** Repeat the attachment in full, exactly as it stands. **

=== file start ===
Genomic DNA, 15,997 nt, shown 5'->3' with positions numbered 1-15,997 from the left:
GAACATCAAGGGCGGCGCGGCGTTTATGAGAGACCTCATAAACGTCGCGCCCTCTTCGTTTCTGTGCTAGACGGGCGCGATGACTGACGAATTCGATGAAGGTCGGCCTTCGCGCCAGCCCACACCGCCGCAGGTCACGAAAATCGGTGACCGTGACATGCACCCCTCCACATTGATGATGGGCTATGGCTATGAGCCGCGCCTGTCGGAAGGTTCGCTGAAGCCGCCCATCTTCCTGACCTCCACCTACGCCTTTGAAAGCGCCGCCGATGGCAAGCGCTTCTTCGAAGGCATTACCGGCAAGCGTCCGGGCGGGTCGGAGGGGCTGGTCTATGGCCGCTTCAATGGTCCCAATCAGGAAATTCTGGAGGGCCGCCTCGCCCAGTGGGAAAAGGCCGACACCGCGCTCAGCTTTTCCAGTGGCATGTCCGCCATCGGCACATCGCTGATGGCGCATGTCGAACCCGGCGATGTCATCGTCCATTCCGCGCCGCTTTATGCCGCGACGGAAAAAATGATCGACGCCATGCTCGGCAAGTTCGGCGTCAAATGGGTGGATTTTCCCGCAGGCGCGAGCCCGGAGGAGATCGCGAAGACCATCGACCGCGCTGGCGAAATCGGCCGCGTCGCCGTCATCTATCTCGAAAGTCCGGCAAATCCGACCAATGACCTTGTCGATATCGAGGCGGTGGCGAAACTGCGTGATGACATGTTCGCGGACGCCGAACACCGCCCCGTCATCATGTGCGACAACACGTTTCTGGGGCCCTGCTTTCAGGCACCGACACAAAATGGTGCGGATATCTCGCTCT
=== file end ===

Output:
Genomic DNA, 15,997 nt, shown 5'->3' with positions numbered 1-15,997 from the left:
GAACATCAAGGGCGGCGCGGCGTTTATGAGAGACCTCATAAACGTCGCGCCCTCTTCGTTTCTGTGCTAGACGGGCGCGATGACTGACGAATTCGATGAAGGTCGGCCTTCGCGCCAGCCCACACCGCCGCAGGTCACGAAAATCGGTGACCGTGACATGCACCCCTCCACATTGATGATGGGCTATGGCTATGAGCCGCGCCTGTCGGAAGGTTCGCTGAAGCCGCCCATCTTCCTGACCTCCACCTACGCCTTTGAAAGCGCCGCCGATGGCAAGCGCTTCTTCGAAGGCATTACCGGCAAGCGTCCGGGCGGGTCGGAGGGGCTGGTCTATGGCCGCTTCAATGGTCCCAATCAGGAAATTCTGGAGGGCCGCCTCGCCCAGTGGGAAAAGGCCGACACCGCGCTCAGCTTTTCCAGTGGCATGTCCGCCATCGGCACATCGCTGATGGCGCATGTCGAACCCGGCGATGTCATCGTCCATTCCGCGCCGCTTTATGCCGCGACGGAAAAAATGATCGACGCCATGCTCGGCAAGTTCGGCGTCAAATGGGTGGATTTTCCCGCAGGCGCGAGCCCGGAGGAGATCGCGAAGACCATCGACCGCGCTGGCGAAATCGGCCGCGTCGCCGTCATCTATCTCGAAAGTCCGGCAAATCCGACCAATGACCTTGTCGATATCGAGGCGGTGGCGAAACTGCGTGATGACATGTTCGCGGACGCCGAACACCGCCCCGTCATCATGTGCGACAACACGTTTCTGGGGCCCTGCTTTCAGGCACCGACACAAAATGGTGCGGATATCTCGCTCT